Thursday, April 24, 2014
By Edmund Lee
NEW YORK — Billionaire Carlos Slim is poised to double his money after investing $250 million in a 2009 lending agreement with the New York Times, showing how dearly the newspaper’s owners paid for his help.
The Ochs-Sulzberger family has turned things around at the New York Times by beginning to charge a subscription for online access, cutting costs and hiring an outside chief executive officer.
The Associated Press
If billionaire Carlos Slim is already the The New York Times Co.’s second-largest shareholder with about 8 percent. If he chose to exercise his warrants and keep his shares, he would own almost a fifth of the company.
The Associated Press
Slim, who controls mobile-phone carrier America Movil and is the world’s second-richest person according to data compiled by Bloomberg, already has earned $122 million from his loan to the Times, based on an annual interest rate of 14 percent and a 12 percent premium charged to the company when its debt to Slim was redeemed in 2011. Under the terms of the loan, the Times still owes Slim additional shares worth as much as $141 million based on the Jan. 17 stock price, thanks to options he received to buy shares at what is now a deep discount.
Slim’s loan to the Times gave the publisher time to sell some assets and bolster a digital-subscription strategy to offset slumping ad sales. The agreement with Slim required the parent New York Times Co. to accept terms that effectively reduced a stock market windfall five years later. By selling 15.9 million shares at a fraction of their market value, the company risked giving up more than $100 million it could raise through an offering to the public.
“The Times had financial issues when they borrowed money from Carlos Slim,” said Thomas Graham Kahn, president of Kahn Brothers Advisors, a Times Co. investor. “They’ve gone from a position of having to pay high interest rates on their loans to where they’re net cash-positive.”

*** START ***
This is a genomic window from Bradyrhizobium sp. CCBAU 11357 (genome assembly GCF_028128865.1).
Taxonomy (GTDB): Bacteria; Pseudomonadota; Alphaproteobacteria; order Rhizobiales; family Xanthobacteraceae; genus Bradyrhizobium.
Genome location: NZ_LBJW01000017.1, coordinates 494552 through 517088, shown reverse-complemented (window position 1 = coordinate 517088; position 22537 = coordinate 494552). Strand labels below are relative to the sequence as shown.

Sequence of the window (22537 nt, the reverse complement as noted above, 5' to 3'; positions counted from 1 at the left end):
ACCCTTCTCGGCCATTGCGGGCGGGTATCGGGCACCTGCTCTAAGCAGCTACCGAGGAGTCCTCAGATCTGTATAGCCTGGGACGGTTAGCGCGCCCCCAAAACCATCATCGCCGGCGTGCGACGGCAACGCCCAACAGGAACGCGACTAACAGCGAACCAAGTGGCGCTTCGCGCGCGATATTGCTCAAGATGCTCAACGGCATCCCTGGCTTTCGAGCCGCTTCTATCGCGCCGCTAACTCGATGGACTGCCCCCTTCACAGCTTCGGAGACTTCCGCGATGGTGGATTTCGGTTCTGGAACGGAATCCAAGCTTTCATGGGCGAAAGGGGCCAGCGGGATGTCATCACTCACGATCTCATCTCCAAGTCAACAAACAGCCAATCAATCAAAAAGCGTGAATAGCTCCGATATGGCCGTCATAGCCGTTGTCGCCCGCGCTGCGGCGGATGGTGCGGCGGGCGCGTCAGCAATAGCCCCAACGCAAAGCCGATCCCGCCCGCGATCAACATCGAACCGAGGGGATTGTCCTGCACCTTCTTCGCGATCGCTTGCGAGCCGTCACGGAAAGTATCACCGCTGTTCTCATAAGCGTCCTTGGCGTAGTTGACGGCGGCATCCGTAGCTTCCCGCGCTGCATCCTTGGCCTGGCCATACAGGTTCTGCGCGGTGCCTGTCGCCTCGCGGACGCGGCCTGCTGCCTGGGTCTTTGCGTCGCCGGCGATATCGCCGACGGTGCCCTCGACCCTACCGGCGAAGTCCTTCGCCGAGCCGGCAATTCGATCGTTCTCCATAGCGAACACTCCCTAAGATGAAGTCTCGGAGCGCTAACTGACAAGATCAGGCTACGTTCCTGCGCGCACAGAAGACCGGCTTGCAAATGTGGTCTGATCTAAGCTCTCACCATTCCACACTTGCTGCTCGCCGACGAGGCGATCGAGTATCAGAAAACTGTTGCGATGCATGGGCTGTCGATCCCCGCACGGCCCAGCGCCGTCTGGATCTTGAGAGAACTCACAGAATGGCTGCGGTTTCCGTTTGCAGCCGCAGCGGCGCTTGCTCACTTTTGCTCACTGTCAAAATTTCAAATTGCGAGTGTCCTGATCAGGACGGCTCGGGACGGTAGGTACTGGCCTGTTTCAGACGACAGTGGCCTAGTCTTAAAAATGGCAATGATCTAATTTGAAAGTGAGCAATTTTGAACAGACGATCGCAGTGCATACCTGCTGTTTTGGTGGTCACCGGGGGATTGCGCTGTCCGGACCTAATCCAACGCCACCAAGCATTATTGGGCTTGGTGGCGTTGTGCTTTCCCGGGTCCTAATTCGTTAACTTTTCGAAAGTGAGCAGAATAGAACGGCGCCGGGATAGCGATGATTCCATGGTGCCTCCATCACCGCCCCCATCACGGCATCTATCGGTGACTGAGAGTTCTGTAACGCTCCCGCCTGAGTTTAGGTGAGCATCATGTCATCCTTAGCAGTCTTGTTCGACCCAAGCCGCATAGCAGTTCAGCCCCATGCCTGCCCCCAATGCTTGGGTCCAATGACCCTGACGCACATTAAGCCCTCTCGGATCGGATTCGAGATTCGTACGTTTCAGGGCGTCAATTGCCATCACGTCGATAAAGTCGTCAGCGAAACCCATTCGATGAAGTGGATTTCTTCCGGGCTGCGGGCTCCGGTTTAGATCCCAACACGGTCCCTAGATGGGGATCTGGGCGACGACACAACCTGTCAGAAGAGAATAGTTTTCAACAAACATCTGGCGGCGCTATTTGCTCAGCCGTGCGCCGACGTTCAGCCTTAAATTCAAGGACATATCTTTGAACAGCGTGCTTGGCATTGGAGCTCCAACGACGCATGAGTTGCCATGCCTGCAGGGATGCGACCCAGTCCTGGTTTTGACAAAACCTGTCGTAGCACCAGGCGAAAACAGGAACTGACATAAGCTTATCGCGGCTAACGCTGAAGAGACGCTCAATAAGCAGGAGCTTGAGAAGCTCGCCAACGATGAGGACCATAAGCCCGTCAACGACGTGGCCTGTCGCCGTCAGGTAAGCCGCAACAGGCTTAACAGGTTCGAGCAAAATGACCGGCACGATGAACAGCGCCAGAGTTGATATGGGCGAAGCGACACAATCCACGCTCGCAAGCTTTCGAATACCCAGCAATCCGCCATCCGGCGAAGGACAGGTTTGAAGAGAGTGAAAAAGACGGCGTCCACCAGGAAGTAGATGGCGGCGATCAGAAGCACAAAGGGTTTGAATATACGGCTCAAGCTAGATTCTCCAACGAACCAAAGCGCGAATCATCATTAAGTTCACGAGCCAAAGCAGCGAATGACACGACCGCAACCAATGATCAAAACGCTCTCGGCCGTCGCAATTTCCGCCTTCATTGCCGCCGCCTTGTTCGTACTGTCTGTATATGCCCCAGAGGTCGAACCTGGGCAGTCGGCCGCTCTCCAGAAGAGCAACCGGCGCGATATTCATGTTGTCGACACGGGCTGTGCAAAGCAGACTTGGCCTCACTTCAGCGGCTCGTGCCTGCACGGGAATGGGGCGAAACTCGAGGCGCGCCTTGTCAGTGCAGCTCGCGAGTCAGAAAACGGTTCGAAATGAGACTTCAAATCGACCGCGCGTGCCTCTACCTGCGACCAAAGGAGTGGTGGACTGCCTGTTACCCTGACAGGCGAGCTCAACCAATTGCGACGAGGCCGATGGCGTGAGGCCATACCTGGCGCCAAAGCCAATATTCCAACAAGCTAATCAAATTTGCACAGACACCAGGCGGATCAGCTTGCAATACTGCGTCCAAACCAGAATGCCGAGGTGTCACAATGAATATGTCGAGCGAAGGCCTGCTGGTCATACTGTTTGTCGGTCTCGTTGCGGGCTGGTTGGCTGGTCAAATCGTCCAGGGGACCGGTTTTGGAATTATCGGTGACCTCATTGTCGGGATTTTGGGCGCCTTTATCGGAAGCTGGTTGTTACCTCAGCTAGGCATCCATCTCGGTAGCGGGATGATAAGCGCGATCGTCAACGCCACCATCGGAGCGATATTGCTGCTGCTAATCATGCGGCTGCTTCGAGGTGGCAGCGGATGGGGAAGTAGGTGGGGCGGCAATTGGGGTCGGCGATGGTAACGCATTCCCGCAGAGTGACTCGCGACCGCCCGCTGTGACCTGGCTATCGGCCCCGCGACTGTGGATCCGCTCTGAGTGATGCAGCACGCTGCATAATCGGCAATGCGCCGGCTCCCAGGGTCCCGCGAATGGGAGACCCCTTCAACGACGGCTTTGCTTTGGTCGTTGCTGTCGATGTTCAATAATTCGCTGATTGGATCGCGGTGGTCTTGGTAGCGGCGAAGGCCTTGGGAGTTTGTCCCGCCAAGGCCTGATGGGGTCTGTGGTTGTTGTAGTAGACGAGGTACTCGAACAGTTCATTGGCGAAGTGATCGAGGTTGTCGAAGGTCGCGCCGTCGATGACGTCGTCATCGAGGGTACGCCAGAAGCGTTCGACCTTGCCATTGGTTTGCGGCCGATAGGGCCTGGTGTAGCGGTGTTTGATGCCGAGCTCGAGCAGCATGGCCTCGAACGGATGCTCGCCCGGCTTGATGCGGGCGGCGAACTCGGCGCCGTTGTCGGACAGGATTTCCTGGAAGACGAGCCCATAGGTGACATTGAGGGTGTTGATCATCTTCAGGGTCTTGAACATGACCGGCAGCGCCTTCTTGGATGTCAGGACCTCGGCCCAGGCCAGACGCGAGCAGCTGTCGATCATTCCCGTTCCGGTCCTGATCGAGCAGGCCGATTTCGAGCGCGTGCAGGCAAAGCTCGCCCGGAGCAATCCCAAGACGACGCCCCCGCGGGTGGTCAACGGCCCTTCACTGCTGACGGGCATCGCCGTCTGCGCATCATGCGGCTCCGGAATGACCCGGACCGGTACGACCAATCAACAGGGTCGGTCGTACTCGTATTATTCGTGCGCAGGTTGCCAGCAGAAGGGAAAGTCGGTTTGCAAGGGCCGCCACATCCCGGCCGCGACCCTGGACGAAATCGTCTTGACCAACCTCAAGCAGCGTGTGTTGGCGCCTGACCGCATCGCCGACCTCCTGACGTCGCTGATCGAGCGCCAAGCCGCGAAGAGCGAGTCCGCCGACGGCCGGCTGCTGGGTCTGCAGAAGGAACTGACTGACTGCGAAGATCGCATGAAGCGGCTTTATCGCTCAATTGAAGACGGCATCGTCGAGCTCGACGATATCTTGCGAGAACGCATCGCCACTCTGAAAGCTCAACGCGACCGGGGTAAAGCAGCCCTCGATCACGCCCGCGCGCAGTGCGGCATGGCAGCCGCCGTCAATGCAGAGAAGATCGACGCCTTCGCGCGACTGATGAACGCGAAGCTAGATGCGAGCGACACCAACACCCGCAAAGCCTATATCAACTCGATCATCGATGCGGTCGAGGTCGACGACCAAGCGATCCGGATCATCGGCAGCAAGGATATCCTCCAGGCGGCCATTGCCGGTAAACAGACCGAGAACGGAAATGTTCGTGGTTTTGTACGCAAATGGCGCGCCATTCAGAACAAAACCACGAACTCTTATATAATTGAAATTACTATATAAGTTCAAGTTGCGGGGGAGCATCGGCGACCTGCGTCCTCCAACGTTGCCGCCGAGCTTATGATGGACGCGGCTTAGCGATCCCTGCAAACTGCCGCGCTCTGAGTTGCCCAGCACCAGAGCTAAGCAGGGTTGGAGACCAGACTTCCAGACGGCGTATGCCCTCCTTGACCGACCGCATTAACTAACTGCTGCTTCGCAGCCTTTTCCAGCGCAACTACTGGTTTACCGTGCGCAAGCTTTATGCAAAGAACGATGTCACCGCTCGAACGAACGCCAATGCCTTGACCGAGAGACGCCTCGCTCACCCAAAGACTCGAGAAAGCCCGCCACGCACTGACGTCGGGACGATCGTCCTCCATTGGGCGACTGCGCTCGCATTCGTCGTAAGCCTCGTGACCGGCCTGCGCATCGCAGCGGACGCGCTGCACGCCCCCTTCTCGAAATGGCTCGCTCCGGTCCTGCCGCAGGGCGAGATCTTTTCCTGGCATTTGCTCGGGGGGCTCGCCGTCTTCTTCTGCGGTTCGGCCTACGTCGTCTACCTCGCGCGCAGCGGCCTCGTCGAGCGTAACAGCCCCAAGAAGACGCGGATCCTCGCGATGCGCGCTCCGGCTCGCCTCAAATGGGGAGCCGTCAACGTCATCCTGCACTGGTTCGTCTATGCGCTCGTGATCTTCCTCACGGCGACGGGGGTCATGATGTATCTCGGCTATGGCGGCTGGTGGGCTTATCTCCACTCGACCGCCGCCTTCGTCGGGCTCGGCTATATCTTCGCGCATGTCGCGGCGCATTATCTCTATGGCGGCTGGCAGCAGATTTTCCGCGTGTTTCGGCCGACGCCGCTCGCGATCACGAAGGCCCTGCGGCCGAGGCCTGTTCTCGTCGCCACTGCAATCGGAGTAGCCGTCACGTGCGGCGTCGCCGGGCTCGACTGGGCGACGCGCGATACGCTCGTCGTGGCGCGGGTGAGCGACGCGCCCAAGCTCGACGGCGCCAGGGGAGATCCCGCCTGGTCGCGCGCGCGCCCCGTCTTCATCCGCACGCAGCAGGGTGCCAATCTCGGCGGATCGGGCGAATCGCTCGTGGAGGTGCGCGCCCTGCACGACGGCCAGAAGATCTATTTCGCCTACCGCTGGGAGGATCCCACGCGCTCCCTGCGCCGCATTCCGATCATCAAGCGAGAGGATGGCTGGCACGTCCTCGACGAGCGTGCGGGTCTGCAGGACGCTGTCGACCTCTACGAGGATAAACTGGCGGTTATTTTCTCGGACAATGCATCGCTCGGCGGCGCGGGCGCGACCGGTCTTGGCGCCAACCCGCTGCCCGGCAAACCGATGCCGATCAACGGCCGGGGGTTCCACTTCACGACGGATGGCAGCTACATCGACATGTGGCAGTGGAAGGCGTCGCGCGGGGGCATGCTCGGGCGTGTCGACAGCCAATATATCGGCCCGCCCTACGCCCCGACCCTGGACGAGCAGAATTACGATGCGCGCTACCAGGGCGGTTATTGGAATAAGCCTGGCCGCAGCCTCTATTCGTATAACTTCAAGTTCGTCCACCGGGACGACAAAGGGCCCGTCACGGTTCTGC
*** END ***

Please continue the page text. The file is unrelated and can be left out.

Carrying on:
Arturo Elias, a spokesman for Slim, declined to comment, as did Abbe Serphos, a spokeswoman for Times Co.
The 14 percent interest rate charged to Times Co. on Slim’s loan, which was announced Jan. 19, 2009, compared with the average bond yield of 13.41 percent that day for similarly rated borrowers on the Bank of America Merrill Lynch 1-to-10-Year BB U.S. High Yield Index. Standard & Poor’s rated Times Co. BB- at the time, three steps below investment grade. The publisher’s ranking is now one step lower at B+.
The interest on Slim’s loan was the highest rate Times Co. paid on debt dating back to at least 1995, according to data compiled by Bloomberg.
As of last week’s close, Slim’s profit from the loan stood at $263 million, including the loan’s interest and premiums and the warrants issued by Times Co. as part of the loan deal. They let Slim buy shares for $6.36 apiece, less than half Times Co.’s $15.22 close last week in New York trading. That gives Slim $8.94 in potential profit for each of the 15.9 million shares he’s allowed to buy.
The warrants expire on Jan. 15, 2015 -- meaning Slim must make his move soon. The company has set aside the shares and is prepared to sell them whenever Slim exercises the warrants.
Times Co. gave Slim such a profitable deal because it found itself under pressure in early 2009, with a $400 million credit line months away from expiring. Rather than hurry to sell off businesses for cash amid the chaos of the global financial crisis, the company made the deal with Slim, giving it breathing room it used to eventually find buyers for units such as About.com and the Boston Globe.